It is one of the most frequently used treatments for patients with almost all kinds of mental disorders.

Agrizoophobia is defined as the irrational fear of wild animals. Thus, the therapist helps the patient in replacing these irrational thoughts with more rational ones. 

The patients are helped out in analyzing and justifying the way they feel about being exposed to wild animals.

Therapists assist them in uncovering the reasons behind their fear and later they provide them with alternate, pleasant thoughts. 

The patient is told to maintain a thought diary (with ABCD column) which provides them a replacement for every irrational thought they have, when thinking about a particular situation. The ABCD stands for: 

i. A (antecedents) a situation or triggering event.

ii. B (belief) the thought that comes to one’s mind when in that triggering situation.

iii. C (consequences) the symptoms/feelings caused by that event/thought 

iv. D (dispute) alternate, rational thoughts provided by the therapist in an attempt to        dispute/challenge those irrational beliefs.

 This last section of the thought diary is what really plays a role in helping the person feel good/less anxious.  

• Dialectical Behavior Therapy (DBT) 

This is another effective therapy used to treat Agrizoophobia.

It is more commonly used with people suffering from personality disorders, but is also useful with patients of this ‘animal’ specific phobia.

Coping skills are taught in the DBT group which lasts for about 6-months and can have a number of people (depending on how many join the group).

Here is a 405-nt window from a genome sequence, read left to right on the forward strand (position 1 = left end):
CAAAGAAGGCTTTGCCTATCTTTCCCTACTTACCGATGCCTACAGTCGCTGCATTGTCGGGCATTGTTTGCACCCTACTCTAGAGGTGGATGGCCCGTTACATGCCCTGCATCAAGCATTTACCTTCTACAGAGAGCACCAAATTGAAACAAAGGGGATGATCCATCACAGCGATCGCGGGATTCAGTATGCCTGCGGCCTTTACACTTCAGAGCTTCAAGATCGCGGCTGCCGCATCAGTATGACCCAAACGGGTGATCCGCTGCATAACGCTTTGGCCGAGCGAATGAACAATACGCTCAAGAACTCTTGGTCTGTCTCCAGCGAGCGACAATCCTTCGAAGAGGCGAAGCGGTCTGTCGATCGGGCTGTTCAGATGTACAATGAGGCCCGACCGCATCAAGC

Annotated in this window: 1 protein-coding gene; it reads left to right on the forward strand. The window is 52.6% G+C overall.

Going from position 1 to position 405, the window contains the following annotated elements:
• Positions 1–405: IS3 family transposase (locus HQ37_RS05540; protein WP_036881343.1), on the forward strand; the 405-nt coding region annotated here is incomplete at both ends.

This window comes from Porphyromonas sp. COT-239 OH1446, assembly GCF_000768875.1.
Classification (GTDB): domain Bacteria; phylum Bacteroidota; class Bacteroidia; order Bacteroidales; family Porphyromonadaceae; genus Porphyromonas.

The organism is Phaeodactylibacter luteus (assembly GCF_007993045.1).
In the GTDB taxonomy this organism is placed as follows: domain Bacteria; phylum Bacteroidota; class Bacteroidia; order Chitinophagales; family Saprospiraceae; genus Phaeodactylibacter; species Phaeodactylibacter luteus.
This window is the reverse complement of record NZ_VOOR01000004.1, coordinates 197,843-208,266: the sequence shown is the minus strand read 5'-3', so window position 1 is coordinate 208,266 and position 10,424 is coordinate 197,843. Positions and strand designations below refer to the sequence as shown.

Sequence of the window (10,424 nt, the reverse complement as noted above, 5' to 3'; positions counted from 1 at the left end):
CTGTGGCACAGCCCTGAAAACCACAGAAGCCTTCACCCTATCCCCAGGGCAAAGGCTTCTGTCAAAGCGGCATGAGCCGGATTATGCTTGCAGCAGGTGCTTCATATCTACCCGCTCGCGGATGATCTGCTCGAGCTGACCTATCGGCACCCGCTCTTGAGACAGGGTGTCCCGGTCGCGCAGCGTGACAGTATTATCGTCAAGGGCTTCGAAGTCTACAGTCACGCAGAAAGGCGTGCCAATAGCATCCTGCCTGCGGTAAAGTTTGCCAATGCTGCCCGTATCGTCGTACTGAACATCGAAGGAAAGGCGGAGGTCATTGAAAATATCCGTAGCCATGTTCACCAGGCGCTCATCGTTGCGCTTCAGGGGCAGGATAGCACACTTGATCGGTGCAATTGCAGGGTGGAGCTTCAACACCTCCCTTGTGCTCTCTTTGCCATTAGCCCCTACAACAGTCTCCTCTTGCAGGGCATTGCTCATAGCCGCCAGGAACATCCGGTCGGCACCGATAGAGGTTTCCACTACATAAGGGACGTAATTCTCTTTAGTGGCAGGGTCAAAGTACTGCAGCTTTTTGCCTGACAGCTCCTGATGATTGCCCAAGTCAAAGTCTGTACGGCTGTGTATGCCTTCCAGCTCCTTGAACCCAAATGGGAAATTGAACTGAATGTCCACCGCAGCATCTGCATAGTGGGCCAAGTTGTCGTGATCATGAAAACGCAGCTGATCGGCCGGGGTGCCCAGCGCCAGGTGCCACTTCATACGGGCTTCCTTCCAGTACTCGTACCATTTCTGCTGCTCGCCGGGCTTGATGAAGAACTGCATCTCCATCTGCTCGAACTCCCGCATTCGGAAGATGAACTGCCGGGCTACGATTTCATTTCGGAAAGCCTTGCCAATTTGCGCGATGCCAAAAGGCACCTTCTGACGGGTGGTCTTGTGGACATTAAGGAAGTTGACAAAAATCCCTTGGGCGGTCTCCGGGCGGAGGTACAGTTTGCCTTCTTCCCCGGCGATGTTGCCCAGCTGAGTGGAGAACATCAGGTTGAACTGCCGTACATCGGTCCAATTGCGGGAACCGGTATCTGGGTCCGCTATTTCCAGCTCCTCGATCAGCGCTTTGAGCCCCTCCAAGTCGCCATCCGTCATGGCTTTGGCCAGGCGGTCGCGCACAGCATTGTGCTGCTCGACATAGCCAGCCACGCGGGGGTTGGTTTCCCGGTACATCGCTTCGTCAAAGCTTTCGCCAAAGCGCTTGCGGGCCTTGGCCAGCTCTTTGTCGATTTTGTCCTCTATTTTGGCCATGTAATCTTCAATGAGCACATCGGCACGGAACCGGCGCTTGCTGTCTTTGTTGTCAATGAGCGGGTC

i.Half-smiling is the first module of DBT. It is a technique that is used with patients who are distressed because of their irrational thoughts.

The technique is known as ‘Half-smiling’ because the person is first advised to think about the stimuli that fears or upsets them, and while doing so they are told to lift the corners of their mouths by subtly smiling.

Smiling is not that will help one get rid of these unpleasant thoughts, it is the person’s ability to constrain itself from thinking about those thoughts while half smiling.

         ii.Mindfulness, the second module, is another technique used in DBT groups which helps the individual in getting rid of those negative thoughts.

Individuals are told to focus on the present and be attentive to what is going on around them at the moment.

This helps in breaking the link between their mind and any negative thought that might come to them then.  For example, a person is told to focus on his breath or on the sound of the blowing wind, making use of their auditory sense. 

        iii.The third technique or module of the DBT is distress tolerance skills.

This module teaches people to calm themselves down in healthy ways when they are distressed or emotionally overwhelmed.